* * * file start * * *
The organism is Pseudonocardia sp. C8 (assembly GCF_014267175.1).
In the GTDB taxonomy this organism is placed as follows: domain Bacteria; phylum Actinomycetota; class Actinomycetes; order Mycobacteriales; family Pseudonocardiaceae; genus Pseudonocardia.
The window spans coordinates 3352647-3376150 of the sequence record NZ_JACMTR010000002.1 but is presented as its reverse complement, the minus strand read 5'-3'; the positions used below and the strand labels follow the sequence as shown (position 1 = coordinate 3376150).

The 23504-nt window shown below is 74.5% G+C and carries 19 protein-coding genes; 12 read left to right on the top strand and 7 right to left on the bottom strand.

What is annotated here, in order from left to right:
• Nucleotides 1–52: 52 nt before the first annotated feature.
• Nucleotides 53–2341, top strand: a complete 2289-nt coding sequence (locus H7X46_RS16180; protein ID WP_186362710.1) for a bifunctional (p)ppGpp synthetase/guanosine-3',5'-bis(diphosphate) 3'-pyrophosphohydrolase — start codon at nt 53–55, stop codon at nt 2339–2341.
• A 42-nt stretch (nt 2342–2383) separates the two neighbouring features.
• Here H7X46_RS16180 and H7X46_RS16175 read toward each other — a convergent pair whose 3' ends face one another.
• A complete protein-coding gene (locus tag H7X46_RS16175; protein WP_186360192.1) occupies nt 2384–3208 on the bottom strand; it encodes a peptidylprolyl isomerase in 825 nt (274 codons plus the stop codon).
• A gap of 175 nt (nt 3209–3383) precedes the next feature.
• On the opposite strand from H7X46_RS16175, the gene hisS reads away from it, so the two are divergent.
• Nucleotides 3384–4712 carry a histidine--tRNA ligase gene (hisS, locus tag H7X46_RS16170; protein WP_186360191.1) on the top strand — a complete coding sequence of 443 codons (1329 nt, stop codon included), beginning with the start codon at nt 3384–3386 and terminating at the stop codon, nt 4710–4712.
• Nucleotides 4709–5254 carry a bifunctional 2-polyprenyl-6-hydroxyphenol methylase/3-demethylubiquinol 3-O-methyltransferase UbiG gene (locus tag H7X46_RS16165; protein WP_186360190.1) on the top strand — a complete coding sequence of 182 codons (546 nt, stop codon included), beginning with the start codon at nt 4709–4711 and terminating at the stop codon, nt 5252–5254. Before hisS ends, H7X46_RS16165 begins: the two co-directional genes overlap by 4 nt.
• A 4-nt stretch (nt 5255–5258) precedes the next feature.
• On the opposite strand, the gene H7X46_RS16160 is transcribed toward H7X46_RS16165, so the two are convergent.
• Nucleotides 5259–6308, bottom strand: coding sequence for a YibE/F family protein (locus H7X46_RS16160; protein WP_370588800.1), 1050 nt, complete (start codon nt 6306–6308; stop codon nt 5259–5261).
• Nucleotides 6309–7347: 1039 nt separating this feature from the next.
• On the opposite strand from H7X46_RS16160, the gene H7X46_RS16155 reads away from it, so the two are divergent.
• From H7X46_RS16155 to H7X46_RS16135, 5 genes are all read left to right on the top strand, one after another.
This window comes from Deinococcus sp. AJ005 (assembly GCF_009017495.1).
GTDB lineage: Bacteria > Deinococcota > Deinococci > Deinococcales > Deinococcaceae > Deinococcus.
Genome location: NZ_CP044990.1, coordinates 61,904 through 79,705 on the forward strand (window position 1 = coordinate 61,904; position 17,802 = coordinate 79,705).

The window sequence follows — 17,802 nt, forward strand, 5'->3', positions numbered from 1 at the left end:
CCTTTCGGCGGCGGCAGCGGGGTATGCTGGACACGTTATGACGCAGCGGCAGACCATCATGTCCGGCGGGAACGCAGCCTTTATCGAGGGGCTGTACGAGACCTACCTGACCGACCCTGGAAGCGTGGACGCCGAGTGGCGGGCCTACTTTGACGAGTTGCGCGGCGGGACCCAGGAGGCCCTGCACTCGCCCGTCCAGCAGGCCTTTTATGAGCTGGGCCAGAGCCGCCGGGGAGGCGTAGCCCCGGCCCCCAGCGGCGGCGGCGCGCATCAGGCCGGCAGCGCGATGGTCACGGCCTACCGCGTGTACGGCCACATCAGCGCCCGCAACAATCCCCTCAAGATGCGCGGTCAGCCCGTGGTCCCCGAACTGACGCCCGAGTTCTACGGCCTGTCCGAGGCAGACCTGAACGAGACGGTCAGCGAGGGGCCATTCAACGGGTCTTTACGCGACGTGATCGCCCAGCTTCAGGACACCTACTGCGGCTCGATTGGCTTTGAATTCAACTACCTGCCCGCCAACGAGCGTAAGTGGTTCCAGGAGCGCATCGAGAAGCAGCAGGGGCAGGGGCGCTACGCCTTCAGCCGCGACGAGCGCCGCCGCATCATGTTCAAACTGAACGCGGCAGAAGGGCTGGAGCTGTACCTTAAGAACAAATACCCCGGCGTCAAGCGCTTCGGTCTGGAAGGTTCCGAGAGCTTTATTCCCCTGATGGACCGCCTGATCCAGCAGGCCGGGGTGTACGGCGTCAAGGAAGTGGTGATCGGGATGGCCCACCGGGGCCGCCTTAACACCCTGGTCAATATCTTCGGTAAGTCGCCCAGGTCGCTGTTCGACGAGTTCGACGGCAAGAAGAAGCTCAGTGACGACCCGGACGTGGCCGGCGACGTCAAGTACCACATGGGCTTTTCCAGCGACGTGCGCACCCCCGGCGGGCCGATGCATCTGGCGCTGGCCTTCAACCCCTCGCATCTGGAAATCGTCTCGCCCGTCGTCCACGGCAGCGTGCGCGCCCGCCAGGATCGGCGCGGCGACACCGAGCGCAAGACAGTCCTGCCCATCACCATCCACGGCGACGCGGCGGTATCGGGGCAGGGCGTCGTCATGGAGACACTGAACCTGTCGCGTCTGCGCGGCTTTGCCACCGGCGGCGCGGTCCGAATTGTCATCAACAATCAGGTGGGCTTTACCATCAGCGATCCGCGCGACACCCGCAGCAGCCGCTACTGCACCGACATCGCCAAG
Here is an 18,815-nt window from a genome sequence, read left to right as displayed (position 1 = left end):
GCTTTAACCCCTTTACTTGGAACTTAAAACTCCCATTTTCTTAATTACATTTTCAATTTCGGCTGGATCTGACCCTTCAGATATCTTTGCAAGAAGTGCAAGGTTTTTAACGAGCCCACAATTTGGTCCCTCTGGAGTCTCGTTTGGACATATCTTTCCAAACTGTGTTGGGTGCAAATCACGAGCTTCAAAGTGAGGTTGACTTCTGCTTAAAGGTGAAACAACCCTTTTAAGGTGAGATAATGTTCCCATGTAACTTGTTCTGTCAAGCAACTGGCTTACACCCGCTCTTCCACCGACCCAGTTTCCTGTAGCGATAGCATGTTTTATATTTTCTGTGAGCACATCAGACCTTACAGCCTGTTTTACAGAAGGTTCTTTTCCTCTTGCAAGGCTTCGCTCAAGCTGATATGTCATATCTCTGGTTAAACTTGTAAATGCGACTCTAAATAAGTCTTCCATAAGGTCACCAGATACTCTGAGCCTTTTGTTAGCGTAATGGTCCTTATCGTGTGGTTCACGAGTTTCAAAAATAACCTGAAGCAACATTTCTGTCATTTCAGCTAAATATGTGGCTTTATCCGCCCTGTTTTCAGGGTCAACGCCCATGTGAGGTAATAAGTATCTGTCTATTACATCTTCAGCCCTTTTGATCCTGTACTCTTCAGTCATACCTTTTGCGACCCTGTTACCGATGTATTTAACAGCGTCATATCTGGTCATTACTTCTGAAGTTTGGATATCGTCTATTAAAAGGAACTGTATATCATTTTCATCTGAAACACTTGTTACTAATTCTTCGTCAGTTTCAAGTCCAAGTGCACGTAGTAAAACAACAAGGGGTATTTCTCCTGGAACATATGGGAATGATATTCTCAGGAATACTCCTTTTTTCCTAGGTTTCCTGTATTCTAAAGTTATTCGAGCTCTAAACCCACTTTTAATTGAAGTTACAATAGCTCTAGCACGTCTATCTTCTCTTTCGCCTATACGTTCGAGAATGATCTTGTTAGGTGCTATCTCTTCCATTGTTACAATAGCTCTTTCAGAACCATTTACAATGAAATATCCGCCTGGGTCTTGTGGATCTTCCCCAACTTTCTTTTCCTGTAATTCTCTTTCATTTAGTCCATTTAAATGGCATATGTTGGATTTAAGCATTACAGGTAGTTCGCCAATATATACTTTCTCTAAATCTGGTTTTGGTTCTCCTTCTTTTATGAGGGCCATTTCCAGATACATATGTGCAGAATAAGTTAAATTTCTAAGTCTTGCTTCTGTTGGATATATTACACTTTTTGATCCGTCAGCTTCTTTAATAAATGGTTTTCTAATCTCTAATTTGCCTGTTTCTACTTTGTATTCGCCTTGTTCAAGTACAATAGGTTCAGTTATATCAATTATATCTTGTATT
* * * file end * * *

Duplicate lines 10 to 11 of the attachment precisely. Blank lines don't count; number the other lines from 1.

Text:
• A complete protein-coding gene (locus tag H7X46_RS16175; protein WP_186360192.1) occupies nt 2384–3208 on the bottom strand; it encodes a peptidylprolyl isomerase in 825 nt (274 codons plus the stop codon).
• A gap of 175 nt (nt 3209–3383) precedes the next feature.